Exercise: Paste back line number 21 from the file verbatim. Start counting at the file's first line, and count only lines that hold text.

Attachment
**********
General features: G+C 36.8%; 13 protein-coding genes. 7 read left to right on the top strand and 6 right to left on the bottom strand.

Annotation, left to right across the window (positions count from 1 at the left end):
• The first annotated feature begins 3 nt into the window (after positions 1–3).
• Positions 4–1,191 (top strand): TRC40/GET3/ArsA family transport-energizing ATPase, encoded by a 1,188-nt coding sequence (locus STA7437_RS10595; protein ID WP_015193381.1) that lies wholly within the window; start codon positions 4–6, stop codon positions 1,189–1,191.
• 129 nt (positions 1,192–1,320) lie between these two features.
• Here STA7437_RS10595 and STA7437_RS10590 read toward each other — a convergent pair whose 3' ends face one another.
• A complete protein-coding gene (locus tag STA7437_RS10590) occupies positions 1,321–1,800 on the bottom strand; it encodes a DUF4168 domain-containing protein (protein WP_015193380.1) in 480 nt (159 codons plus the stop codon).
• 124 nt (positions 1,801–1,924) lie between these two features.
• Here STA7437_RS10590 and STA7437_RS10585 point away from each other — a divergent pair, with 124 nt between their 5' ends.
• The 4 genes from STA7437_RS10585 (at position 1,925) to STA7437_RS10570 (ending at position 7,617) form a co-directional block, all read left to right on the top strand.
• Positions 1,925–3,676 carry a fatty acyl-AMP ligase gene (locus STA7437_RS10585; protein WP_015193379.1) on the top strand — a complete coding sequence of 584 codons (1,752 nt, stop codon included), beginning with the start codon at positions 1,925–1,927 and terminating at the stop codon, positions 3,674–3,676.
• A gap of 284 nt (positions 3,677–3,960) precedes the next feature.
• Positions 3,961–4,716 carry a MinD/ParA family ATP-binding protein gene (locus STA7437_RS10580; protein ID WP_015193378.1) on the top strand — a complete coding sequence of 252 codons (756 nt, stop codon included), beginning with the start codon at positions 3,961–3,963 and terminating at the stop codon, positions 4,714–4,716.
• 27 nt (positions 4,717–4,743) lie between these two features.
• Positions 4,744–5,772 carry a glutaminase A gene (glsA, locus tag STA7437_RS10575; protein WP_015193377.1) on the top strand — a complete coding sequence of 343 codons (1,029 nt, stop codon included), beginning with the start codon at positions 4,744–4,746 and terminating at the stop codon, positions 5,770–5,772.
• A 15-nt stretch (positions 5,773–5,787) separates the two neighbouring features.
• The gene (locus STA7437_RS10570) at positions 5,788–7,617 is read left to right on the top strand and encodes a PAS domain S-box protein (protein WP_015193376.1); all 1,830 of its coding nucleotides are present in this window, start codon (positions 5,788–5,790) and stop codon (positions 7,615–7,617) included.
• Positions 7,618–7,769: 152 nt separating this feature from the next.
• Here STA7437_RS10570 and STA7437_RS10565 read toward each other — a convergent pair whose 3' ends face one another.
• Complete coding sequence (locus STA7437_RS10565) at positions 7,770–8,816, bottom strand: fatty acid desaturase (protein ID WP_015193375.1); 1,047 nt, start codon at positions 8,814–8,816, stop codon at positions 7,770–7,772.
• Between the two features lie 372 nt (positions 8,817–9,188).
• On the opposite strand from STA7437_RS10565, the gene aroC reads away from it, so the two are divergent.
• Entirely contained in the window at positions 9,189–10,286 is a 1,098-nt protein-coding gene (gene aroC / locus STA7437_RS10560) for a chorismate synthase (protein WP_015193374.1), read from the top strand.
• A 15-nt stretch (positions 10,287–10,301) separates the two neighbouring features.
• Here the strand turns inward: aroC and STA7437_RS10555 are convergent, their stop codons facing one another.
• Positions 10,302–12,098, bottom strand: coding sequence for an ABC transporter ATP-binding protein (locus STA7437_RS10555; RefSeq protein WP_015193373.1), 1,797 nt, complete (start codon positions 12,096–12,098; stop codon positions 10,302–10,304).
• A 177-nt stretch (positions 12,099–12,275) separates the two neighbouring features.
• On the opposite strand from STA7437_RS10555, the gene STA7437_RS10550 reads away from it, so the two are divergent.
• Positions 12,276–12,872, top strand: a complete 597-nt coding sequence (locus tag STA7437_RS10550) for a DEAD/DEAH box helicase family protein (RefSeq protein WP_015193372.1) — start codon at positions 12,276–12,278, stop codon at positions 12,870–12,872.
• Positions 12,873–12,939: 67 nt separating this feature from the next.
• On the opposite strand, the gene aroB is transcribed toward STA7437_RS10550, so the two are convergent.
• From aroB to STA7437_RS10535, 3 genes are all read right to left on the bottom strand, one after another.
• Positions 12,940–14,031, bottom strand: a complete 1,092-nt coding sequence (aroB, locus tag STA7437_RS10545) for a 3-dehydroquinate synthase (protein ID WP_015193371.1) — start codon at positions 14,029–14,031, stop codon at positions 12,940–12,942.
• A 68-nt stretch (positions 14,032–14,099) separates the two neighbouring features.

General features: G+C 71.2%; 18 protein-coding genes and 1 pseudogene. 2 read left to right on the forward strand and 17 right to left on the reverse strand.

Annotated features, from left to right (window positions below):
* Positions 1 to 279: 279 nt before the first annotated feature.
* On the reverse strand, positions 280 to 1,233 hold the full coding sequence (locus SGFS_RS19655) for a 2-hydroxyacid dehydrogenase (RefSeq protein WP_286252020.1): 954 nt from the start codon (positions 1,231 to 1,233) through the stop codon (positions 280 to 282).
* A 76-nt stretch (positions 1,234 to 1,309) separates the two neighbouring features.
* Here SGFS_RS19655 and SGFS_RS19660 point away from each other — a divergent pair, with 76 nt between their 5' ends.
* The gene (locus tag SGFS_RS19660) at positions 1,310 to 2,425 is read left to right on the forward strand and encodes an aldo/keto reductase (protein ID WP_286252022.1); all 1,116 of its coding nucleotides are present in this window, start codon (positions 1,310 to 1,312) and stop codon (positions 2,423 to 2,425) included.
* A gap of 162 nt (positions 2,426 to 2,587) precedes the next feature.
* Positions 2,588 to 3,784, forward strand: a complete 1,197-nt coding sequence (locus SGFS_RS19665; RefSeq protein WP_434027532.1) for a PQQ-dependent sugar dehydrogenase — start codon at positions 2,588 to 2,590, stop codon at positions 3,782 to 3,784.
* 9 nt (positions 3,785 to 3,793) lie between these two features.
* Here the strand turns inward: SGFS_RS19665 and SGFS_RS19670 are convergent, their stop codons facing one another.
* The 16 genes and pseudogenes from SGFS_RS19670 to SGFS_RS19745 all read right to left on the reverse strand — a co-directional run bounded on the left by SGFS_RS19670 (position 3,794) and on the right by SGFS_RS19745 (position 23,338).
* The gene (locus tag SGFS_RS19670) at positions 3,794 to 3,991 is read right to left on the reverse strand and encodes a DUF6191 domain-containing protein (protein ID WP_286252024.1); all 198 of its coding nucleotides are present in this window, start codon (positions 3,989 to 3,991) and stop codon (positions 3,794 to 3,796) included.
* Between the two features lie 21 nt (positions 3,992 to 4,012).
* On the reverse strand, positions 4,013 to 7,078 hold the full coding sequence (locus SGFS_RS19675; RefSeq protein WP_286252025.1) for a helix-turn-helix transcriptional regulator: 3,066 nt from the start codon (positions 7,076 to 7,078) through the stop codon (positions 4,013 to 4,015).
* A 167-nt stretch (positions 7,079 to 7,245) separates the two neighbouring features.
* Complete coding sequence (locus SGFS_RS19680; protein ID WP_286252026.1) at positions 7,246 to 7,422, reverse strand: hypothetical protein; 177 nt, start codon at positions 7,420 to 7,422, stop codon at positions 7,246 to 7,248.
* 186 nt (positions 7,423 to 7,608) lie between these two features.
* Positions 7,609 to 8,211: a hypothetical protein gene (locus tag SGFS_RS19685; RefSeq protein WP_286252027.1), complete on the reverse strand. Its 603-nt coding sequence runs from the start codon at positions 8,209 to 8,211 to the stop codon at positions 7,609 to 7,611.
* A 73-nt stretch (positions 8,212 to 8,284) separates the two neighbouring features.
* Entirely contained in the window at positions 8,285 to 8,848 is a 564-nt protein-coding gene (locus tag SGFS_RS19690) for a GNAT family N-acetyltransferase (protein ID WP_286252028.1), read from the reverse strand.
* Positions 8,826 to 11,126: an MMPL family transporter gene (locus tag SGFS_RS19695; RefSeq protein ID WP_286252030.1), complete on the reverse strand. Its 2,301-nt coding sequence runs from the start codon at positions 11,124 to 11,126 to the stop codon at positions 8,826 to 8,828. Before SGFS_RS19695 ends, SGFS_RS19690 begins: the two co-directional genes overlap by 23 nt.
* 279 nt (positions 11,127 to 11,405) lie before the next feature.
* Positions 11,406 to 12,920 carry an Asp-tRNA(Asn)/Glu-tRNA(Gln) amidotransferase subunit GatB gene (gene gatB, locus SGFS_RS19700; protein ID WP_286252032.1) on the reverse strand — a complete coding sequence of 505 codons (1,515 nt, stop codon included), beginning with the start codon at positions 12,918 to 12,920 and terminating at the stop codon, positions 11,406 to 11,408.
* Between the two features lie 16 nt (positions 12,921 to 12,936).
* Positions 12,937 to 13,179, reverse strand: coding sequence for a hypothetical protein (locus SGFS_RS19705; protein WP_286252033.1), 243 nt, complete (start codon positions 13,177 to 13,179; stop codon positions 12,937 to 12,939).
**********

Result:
• Between the two features lie 372 nt (positions 8,817–9,188).